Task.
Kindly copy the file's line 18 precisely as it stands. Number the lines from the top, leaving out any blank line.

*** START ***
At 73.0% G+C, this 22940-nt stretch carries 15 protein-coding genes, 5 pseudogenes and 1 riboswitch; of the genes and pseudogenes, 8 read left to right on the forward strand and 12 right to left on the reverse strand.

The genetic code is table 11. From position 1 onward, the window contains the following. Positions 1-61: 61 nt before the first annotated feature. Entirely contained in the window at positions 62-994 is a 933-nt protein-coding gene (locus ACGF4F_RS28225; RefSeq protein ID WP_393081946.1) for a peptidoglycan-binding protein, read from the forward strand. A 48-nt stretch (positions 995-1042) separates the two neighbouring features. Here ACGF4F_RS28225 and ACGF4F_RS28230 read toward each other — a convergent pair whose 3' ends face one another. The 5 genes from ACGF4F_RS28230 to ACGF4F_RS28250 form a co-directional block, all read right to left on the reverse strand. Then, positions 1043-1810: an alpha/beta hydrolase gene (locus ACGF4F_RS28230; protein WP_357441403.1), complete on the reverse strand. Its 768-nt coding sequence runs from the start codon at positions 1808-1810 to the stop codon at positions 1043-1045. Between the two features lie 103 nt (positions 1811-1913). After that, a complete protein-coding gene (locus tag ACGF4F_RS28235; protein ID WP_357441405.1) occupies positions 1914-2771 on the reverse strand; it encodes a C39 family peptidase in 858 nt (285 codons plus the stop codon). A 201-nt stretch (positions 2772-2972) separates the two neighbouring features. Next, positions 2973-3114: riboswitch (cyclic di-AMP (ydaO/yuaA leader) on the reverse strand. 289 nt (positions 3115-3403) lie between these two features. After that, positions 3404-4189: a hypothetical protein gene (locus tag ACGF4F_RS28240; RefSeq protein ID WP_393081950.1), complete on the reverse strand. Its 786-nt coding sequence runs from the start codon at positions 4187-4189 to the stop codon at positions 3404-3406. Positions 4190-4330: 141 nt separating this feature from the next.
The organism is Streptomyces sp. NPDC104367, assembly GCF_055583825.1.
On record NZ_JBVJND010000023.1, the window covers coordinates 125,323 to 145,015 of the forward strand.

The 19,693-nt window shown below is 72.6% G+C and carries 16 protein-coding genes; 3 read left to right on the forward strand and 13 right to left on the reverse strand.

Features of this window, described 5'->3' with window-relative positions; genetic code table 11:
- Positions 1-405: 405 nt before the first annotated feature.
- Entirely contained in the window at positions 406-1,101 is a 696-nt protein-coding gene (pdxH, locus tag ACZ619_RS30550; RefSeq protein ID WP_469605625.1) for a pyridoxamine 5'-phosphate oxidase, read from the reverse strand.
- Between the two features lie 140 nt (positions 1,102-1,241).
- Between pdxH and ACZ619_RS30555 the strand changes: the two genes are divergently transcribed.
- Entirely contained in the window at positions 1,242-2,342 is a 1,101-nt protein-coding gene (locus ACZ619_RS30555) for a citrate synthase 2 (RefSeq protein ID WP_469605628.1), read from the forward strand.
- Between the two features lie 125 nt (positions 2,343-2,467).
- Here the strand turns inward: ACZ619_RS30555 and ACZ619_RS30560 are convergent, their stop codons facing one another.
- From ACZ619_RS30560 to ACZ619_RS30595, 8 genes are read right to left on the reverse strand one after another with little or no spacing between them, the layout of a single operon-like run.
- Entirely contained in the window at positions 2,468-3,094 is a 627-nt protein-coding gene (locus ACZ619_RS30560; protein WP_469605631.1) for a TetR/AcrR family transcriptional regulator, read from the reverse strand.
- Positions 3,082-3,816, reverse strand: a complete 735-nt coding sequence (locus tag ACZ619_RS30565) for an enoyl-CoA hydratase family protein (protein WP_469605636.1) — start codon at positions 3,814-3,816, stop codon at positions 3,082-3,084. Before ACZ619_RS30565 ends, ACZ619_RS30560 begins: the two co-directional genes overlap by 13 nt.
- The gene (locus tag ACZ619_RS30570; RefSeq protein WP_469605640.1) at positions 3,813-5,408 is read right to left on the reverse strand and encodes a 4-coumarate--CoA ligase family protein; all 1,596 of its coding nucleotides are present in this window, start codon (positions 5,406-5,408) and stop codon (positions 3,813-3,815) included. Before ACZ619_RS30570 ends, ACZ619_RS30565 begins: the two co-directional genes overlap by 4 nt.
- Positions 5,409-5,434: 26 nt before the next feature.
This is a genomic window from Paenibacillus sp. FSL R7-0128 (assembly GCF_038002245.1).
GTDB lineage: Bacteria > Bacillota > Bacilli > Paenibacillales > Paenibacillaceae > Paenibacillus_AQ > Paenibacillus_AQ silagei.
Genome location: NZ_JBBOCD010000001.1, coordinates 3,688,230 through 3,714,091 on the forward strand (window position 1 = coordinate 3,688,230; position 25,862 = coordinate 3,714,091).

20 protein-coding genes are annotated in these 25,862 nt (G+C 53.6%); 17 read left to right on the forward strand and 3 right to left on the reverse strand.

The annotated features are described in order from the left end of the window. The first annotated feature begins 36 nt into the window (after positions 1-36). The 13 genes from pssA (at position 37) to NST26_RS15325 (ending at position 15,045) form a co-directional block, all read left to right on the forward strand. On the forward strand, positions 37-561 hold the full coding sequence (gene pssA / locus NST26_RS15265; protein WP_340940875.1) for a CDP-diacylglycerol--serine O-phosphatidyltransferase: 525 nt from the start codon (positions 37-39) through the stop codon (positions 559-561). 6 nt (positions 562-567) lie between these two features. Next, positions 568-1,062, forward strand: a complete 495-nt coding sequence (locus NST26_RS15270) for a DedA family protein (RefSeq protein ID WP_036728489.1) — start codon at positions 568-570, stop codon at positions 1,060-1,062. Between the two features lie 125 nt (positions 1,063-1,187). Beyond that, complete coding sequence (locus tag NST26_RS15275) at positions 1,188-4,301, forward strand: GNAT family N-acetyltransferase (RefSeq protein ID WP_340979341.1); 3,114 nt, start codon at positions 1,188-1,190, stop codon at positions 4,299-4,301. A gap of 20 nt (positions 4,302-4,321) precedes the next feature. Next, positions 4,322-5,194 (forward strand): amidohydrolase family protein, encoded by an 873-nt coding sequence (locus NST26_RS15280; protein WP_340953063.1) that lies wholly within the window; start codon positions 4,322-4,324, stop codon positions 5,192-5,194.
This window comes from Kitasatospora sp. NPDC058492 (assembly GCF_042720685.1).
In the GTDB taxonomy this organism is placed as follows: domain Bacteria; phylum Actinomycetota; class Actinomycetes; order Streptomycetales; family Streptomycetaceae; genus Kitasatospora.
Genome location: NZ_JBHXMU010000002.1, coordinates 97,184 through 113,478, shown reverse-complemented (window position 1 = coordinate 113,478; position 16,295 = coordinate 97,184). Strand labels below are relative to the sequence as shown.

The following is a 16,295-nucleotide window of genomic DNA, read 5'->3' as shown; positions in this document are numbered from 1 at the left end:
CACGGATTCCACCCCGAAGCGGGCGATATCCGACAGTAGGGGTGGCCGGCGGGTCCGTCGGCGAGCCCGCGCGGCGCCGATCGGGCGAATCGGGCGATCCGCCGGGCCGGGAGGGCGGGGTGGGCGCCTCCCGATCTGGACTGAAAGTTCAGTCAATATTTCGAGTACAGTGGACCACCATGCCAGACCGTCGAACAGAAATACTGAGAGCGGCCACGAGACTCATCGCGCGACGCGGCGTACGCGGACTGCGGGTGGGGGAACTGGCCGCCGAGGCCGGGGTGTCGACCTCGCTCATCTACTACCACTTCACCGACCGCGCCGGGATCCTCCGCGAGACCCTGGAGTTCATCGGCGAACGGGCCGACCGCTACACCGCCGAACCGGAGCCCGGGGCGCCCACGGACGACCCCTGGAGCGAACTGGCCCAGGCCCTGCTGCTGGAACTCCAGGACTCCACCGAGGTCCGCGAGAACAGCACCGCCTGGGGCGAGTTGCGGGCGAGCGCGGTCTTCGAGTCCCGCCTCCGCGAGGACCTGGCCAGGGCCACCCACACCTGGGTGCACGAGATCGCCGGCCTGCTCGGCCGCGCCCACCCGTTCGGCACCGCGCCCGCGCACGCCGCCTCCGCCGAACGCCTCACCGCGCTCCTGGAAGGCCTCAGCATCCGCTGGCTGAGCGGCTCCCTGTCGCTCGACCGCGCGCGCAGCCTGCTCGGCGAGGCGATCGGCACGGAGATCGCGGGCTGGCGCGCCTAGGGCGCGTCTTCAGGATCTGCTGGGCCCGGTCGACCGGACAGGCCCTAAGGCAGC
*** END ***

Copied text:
- Positions 5,409-5,434: 26 nt before the next feature.